GREEN BAY, Wis. — Ten years and 15 playoff starts ago, quarterback Aaron Rodgers was one of the young guys, part of the group of Green Bay Packers who wanted to help players like Charles Woodson get back to the Super Bowl or give guys like Chad Clifton and Donald Driver their first trip.
Clifton, Driver and Woodson were among the Packers’ thirtysomethings running out of time and opportunities.
Rodgers & Co. succeeded, and they all left as winners of Super Bowl XLV.
Rodgers tried again and again for Julius Peppers during his three-year run in Green Bay. Twice they reached the NFC Championship Game (2014 and 2016), and twice they came up a game short of the Super Bowl.
Now, it’s Rodgers, at 37 years old and with his possible replacement on the roster, who might be running out of chances to reach a second Super Bowl. If the Packers beat the Tampa Bay Buccaneers in Sunday’s NFC title game at Lambeau Field (3:05 p.m. ET, FOX), Rodgers would play in Super Bowls nine seasons part — the longest span between appearances by a starting quarterback in the game’s history. John Elway currently holds that distinction at seven seasons.
If the Packers win Sunday, Rodgers will have started 15 playoff games between his first and second Super Bowl appearances, by far the most in NFL history. The Cowboys’ Roger Staubach holds that distinction with five playoff games between his first and second Super Bowls.
“We all want it equally for ourselves, which ends up getting Aaron one in the end, but he deserves it,” Packers receiver Davante Adams said this week. “It’s a tough thing. You look at [Tom] Brady and everybody wants to make that comparison forever, but it’s basically turned into a quarterback stat — Super Bowls.
“If that’s what it’s going to be, then we’re going to put as much as we can on ourselves to try to help him get there and, ultimately, relieve him of the Super Bowls being a thing that hinder him from being the GOAT. In my mind, he’s the GOAT, regardless of how many Super Bowl are won, [but] we can go out there and get one for him.”
Rodgers said recently he doesn’t want this playoff run to be a win-it-for-Rodgers mindset.
“Learning from those older guys, that’s never exactly what you want to say to them,” Rodgers said before the playoffs began. “You don’t want to say, ‘Hey, win this one for me.’ You don’t really approach things that way. I think for me personally as a young player, I wanted to win it for all those older guys — whether it’s D-Drive or C-Wood, Al [Harris], Cliffy, Tausch [Mark Tauscher] — we had a number of older players who hadn’t won one yet.”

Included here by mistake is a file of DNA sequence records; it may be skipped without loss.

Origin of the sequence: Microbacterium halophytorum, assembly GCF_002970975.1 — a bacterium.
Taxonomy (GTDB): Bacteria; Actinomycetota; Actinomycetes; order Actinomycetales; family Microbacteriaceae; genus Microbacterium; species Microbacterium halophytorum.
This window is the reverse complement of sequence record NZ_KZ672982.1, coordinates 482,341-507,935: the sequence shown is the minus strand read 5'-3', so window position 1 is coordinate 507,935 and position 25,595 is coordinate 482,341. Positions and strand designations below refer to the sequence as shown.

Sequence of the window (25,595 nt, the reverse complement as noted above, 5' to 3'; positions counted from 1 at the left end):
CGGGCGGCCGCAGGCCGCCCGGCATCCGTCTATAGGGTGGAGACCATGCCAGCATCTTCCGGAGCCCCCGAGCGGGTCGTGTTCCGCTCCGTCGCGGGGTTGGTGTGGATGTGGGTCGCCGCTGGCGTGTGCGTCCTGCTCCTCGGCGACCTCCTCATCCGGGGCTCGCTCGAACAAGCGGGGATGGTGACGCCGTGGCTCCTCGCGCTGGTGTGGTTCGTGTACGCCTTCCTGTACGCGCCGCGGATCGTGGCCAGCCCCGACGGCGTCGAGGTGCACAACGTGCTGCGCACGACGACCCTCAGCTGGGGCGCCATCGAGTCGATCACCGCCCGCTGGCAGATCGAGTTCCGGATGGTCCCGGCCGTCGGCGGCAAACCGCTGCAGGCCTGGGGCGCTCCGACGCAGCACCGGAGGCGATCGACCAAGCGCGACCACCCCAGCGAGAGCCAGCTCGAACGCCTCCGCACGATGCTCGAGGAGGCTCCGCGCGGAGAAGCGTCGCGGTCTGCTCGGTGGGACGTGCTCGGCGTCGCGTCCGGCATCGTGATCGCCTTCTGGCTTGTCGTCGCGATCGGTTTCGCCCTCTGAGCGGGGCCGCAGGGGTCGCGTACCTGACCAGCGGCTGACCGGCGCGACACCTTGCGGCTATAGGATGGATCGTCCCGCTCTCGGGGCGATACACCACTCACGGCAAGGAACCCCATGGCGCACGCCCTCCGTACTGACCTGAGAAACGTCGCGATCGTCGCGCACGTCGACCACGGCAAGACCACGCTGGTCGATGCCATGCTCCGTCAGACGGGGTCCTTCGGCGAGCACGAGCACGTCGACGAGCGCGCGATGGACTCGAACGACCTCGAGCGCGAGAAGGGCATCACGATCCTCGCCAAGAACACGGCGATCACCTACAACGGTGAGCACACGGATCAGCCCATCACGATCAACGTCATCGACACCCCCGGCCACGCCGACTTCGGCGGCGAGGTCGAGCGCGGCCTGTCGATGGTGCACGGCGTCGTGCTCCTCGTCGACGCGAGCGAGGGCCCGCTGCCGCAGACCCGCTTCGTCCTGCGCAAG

Still, that sentiment is at least detectable.
“I think it’s implied,” Packers tight end Marcedes Lewis said this week. “I don’t think they have to say it.”
It’s also earned.
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Especially from a player like second-year receiver Allen Lazard. Rodgers stumped for Lazard to work with the starters in training camp two summers ago, noticing Lazard was dominating in drills with the third- and fourth-stringers. Now that he has become Rodgers’ No. 2 receiver, Lazard would love to pay him back with a Super Bowl.
“It means everything to me right now, to be in this position that I’ve been in,” Lazard said. “Just talking about the past two years and how much I’ve grown personally on and off the field. Just to be able to have him say those words to me and then those words coming to fruition for me to lead the threes and fours to work my way up to the ones and twos. I’m in the huddle with him. I’m starting games, and he’s counting on me in certain situations.”
Lewis also could be in the “win-it-for-him” category. At age 36 and in his 15th season, he’s never been to the NFL’s final game of the season. He’s become an emotional leader for the Packers and an inspiration to the younger generation in the locker room.
He offered a glimpse at what his pregame message will be when he called Sunday a “legacy game” and added “nobody is ever going to remember this championship game if we don’t get to the Super Bowl.”
“They understand the magnitude of the game,” Lewis said. “They know how much that we put into this thing, and I think that’s what’s been the biggest change this year is like, we have our good core leaders and then we have the guys under us that follow that example.
“And so they understand what’s expected of them and then obviously lead the way as far as whether it’s watching film or how we go about our business in the facility to what we do on the field. They know how much it means.”